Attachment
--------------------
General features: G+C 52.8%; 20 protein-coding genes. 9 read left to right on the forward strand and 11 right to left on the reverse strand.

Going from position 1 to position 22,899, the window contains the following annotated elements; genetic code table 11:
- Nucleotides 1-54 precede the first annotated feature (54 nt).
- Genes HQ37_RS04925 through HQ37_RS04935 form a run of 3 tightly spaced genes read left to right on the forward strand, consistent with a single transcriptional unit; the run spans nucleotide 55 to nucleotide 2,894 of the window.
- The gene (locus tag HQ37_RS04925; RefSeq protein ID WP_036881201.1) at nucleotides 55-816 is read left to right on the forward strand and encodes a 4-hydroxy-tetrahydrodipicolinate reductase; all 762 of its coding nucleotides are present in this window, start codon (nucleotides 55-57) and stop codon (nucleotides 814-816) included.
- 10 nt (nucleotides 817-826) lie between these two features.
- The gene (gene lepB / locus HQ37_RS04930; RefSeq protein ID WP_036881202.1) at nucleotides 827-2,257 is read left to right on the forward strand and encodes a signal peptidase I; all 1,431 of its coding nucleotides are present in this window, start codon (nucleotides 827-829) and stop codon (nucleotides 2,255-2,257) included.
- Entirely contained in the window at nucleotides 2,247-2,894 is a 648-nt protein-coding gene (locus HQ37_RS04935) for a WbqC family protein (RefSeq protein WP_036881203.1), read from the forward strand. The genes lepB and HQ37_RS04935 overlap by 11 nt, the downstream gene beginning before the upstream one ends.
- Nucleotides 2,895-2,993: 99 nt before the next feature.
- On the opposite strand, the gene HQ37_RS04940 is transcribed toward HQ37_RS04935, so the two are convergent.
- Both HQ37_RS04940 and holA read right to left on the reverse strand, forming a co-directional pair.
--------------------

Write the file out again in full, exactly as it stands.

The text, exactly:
General features: G+C 52.8%; 20 protein-coding genes. 9 read left to right on the forward strand and 11 right to left on the reverse strand.

Going from position 1 to position 22,899, the window contains the following annotated elements; genetic code table 11:
- Nucleotides 1-54 precede the first annotated feature (54 nt).
- Genes HQ37_RS04925 through HQ37_RS04935 form a run of 3 tightly spaced genes read left to right on the forward strand, consistent with a single transcriptional unit; the run spans nucleotide 55 to nucleotide 2,894 of the window.
- The gene (locus tag HQ37_RS04925; RefSeq protein ID WP_036881201.1) at nucleotides 55-816 is read left to right on the forward strand and encodes a 4-hydroxy-tetrahydrodipicolinate reductase; all 762 of its coding nucleotides are present in this window, start codon (nucleotides 55-57) and stop codon (nucleotides 814-816) included.
- 10 nt (nucleotides 817-826) lie between these two features.
- The gene (gene lepB / locus HQ37_RS04930; RefSeq protein ID WP_036881202.1) at nucleotides 827-2,257 is read left to right on the forward strand and encodes a signal peptidase I; all 1,431 of its coding nucleotides are present in this window, start codon (nucleotides 827-829) and stop codon (nucleotides 2,255-2,257) included.
- Entirely contained in the window at nucleotides 2,247-2,894 is a 648-nt protein-coding gene (locus HQ37_RS04935) for a WbqC family protein (RefSeq protein WP_036881203.1), read from the forward strand. The genes lepB and HQ37_RS04935 overlap by 11 nt, the downstream gene beginning before the upstream one ends.
- Nucleotides 2,895-2,993: 99 nt before the next feature.
- On the opposite strand, the gene HQ37_RS04940 is transcribed toward HQ37_RS04935, so the two are convergent.
- Both HQ37_RS04940 and holA read right to left on the reverse strand, forming a co-directional pair.